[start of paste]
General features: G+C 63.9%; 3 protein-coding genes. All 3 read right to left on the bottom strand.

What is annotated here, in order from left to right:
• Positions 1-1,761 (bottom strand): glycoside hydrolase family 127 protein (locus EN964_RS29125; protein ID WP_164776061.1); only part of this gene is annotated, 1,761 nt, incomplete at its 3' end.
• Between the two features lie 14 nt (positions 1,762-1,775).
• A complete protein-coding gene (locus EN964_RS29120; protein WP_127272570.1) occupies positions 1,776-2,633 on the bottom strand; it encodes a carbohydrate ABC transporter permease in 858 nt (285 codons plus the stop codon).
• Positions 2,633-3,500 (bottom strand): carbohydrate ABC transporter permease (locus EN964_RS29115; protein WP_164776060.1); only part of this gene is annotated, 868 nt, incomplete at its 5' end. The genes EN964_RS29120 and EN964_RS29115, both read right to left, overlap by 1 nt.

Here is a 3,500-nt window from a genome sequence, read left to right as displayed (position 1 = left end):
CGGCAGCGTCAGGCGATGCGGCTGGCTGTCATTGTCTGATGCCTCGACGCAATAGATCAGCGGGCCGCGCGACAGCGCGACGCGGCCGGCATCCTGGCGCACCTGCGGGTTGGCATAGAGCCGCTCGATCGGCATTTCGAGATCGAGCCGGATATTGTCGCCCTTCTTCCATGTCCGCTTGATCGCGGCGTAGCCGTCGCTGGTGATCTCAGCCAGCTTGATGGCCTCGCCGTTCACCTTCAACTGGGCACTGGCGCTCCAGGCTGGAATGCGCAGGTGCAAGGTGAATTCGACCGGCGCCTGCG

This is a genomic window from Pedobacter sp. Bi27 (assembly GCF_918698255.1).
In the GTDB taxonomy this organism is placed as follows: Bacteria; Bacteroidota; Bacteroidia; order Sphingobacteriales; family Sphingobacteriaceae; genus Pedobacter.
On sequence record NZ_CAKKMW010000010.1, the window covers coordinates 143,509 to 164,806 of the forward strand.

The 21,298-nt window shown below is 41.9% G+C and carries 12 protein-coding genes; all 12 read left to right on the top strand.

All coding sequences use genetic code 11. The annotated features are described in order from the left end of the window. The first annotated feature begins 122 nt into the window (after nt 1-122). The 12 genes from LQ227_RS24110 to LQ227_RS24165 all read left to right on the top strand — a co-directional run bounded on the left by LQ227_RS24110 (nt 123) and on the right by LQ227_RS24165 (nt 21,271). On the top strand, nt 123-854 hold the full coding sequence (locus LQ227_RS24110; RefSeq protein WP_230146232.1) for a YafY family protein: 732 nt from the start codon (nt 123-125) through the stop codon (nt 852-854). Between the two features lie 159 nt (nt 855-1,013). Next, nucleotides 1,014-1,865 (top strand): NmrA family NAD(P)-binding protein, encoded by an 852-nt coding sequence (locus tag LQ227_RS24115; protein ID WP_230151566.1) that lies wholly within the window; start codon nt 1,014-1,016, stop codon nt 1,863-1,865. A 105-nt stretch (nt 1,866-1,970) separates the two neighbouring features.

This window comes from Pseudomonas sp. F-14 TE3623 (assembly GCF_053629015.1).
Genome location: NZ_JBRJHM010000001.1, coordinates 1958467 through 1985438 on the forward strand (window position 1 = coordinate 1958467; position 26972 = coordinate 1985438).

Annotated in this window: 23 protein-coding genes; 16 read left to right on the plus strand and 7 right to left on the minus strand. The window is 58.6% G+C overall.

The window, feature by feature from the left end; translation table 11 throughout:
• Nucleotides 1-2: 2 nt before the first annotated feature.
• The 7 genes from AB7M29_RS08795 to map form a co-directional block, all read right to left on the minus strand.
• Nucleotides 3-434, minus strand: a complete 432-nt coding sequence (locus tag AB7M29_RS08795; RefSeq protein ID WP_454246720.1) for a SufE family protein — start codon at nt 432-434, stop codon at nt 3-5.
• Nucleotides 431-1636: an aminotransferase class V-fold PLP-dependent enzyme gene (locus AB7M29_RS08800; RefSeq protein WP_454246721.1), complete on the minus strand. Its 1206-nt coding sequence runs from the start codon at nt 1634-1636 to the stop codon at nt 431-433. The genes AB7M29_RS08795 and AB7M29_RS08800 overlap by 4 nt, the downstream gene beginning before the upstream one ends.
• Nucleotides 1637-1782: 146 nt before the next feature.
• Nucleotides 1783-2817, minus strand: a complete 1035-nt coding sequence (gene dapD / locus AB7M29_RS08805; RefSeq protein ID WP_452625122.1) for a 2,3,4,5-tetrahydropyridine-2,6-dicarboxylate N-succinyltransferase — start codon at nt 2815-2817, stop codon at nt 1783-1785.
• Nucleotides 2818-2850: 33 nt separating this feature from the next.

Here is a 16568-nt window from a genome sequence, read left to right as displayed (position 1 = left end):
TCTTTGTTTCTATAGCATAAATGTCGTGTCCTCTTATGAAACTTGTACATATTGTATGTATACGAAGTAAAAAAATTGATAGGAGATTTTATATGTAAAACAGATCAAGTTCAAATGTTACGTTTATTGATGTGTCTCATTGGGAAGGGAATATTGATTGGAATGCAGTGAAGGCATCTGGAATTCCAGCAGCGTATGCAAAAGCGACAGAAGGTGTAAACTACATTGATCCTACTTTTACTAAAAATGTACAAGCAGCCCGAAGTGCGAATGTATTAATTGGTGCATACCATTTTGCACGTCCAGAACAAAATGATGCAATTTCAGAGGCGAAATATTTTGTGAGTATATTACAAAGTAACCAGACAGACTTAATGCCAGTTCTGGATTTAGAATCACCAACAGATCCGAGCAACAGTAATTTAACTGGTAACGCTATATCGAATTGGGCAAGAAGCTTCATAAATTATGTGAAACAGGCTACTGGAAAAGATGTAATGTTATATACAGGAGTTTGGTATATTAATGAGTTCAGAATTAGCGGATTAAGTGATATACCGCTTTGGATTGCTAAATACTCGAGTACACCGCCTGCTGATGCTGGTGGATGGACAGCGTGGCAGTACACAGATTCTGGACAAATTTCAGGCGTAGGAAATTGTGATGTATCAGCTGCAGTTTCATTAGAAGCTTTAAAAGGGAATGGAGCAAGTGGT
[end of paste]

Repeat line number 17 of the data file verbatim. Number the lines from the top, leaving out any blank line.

The window, feature by feature from the left end; translation table 11 throughout: